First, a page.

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"Article 118 provides that the Supreme Court has the jurisdiction to make declarations of illegality or unconstitutionality upon application by the Prime Minister, President, President of Parliament, Attorney General, Ombudsman, or one fifth of the members of Parliament. Why don´t ordinary citzens who can demonstrate an interest in the law at issue have a right to seek to have a law declared unconstitutional or acts of the government illegal....? It seems that only the political class will have the right to enforce the law and constitution. Why is this so and who argued for and against it? Is not the effect of this that nobody will challenge the constitutionality of a law becuase only the people who have passed the law or assented to it (other than the Ombudsman) can enquire as to its validity." auskadi
See also: BD: Constitutional Process & BD: Peoples' Participation

Received from: auskadi  auskadi@cwpanama.net

Constituent Assembly passes articles on court structure

Dear Friends

I receive this news on the email list about Timor ...see below for the lot and in particular Art. 118...

Article 118 provides that the Supreme Court has the jurisdiction to make
declarations of illegality or unconstitutionality upon application by the
Prime Minister, President, President of Parliament, Attorney General,
Ombudsman, or one fifth of the members of Parliament.

Why don´t ordinary citzens who can demonstrate an interest in the law at issue have a right to seek to have a law declared unconstitutional or acts of the government illegal....?

It seems that only the political class will have the right to enforce the law and constitution

why is this so and who argued for and against it?

Is not the effect of this that nobody will challenge the constitutionality of a law becuase only the people who have passed the law or assented to it (other than the Ombudsman) can enquire as to its validity.

The section allows for advisory opinions on the constitutionality of the law (soemthing not allowed in many systems) but does not allow for constitutional litigation (something allowed by most democratic systems based upon the rule of law).

Why is this so?

Why has judicial power been constrained in this way?

To me this does not seem a very good step....
please discuss ....

Christian Ranheim wrote:

 UNITED NATIONS TRANSITIONAL ADMINISTRATION IN EAST TIMOR

Dili, 15 January 2002 The Constituent Assembly has now passed 123 articles of the 151-article draft Constitution.

The articles passed since early last Friday include Article 112, which incorporates the principal of judicial independence and mandates that judges are expected to be independent in the exercise of their functions, and obedient to the Constitution, the law and their conscience. An amendment to the article was passed stating that judges are not legally liable for their judicial decisions, except in situations provided for by law.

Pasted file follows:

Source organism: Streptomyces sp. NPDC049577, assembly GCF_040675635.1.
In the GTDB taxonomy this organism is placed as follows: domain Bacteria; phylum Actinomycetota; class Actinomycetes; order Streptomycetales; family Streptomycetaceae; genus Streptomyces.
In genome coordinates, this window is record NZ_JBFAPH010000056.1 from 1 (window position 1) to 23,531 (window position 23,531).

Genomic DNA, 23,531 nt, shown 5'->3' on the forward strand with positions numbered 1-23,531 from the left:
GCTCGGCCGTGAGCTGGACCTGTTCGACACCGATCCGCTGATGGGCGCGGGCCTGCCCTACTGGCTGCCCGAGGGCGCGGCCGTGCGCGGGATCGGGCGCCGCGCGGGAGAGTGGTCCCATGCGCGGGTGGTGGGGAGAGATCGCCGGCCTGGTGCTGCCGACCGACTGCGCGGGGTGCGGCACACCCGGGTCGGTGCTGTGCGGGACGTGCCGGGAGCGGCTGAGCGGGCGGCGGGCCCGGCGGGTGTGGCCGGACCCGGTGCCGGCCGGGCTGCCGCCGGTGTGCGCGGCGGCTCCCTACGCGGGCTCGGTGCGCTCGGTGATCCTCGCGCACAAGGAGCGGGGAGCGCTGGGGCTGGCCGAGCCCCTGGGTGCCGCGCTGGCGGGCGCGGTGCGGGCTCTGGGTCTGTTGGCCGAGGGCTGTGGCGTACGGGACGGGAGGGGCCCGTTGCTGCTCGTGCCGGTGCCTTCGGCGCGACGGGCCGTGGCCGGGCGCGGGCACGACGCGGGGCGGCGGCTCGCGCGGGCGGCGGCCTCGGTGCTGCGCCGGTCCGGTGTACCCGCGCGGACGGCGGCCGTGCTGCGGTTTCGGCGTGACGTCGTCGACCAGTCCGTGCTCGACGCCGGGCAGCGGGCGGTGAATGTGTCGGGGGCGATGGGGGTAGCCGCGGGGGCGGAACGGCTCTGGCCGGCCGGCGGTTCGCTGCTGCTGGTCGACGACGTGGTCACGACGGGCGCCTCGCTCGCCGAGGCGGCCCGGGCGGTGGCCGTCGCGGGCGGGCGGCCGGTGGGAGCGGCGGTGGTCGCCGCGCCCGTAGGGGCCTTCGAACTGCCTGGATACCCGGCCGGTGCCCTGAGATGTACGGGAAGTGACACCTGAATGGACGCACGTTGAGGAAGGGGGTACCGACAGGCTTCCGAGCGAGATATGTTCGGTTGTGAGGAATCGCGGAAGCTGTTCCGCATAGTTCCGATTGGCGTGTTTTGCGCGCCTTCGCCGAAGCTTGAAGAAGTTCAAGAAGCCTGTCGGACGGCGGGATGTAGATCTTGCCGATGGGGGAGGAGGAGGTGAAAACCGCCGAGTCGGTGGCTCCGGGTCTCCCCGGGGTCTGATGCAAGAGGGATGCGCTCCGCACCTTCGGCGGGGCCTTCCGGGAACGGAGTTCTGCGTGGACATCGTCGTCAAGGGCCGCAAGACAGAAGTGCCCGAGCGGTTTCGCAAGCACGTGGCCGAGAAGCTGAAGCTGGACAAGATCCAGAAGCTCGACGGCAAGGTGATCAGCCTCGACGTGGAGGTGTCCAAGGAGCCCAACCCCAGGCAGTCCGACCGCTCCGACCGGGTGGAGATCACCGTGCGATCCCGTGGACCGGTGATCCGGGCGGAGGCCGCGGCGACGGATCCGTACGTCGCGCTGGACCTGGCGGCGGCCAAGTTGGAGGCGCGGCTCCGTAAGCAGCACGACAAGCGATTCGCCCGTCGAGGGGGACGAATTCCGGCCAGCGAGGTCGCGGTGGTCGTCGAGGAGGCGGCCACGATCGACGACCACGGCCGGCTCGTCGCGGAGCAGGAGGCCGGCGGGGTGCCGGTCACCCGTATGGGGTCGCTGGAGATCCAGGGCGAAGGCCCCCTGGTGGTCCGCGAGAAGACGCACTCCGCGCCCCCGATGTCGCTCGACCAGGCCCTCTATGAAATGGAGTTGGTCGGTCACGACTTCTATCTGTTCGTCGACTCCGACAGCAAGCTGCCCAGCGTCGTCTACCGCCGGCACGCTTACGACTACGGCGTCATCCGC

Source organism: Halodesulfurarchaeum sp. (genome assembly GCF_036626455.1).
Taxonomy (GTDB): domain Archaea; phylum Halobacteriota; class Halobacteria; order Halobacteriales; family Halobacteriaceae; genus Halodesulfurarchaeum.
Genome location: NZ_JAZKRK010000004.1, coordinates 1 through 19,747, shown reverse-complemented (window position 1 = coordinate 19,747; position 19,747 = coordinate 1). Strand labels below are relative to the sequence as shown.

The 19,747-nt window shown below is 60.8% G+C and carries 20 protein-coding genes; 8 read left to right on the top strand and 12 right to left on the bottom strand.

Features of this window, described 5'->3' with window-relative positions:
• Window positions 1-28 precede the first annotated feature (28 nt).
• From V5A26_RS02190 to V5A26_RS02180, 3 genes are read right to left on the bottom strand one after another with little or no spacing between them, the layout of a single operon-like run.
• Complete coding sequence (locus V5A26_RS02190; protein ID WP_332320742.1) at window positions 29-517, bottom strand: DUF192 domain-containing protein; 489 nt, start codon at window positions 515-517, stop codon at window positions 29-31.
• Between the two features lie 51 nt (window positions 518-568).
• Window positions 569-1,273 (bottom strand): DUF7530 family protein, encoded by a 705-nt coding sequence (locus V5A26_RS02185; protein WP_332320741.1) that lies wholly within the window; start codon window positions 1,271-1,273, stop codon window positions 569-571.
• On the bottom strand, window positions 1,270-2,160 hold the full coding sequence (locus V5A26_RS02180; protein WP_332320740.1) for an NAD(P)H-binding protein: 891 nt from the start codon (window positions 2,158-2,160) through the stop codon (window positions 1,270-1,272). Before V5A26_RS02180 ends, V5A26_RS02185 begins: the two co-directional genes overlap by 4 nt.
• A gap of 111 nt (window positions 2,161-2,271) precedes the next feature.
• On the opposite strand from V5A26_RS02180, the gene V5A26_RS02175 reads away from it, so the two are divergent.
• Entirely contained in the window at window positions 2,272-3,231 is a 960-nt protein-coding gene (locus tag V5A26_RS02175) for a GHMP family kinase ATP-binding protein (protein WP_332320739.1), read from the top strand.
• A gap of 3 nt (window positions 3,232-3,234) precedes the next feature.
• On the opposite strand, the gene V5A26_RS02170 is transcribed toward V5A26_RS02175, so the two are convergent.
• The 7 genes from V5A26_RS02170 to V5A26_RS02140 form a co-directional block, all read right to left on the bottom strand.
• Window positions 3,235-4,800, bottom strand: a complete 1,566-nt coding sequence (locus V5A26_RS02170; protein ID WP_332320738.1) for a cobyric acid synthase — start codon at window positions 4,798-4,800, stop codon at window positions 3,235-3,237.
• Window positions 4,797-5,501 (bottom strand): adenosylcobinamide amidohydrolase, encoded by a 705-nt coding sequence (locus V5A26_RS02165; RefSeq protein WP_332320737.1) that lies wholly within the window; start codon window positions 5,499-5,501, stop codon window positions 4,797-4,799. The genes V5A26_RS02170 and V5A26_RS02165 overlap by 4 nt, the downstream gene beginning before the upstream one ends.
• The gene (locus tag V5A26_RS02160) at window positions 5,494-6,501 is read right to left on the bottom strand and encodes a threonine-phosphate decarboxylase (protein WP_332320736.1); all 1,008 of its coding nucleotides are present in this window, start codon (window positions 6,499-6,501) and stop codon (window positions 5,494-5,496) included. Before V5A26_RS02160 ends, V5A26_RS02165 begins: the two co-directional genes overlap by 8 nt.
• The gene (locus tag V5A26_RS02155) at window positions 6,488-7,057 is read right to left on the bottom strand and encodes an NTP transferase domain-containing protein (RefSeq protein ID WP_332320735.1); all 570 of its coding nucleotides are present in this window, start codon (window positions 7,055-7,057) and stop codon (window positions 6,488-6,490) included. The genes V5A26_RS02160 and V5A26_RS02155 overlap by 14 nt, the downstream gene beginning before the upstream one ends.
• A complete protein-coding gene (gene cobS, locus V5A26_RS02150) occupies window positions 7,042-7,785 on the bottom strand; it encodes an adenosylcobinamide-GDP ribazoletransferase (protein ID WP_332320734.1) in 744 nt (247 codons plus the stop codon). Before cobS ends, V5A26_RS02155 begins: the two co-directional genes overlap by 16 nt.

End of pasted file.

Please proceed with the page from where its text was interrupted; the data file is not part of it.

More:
Article 113 provides that judges may not perform other functions except teaching or legal research, and Article 114 provides that the courts shall not apply laws that contravene the Constitution or the principles contained therein.

Article 115, passed on Monday, provides for three categories of courts: The Supreme Court of Justice and other courts of law; Administrative courts and a High Administrative, Tax and Audit Court; and Military courts.

The Supreme Court of Justice is established by Article 116 as the highest court of law. Its President will be chosen from among judges of the Supreme Court and appointed by East Timor's President.

Article 118 provides that the Supreme Court has the jurisdiction to make declarations of illegality or unconstitutionality upon application by the Prime Minister, President, President of Parliament, Attorney General, Ombudsman, or one fifth of the members of Parliament.

Article 119, passed today, says that only career judges of original East Timorese nationality may become members of the Supreme Court.

Article 120 says the Superior Council for the Judiciary is the organ of management and discipline of the judiciary. It will be presided over by the President of the Supreme Court of Justice, and other members will include one person designated by the President of the Republic, one member elected by Parliament, one appointed by the Government and one elected by the judges from among their peers.

Article 121 says the High Administrative, Tax and Audit Court is the highest body in the hierarchy of administrative, tax and audit courts. This court's functions include ensuring the fiscal legality of public spending, judging actions arising from legal, fiscal and administrative matters, and ruling on contentious appeals against decisions made by State organs.

Article 122 says military courts will have the competence to judge military matters, and with Article 123, members agreed that court hearings will be public unless the court rules otherwise to safeguard personal dignity, public morality and national security.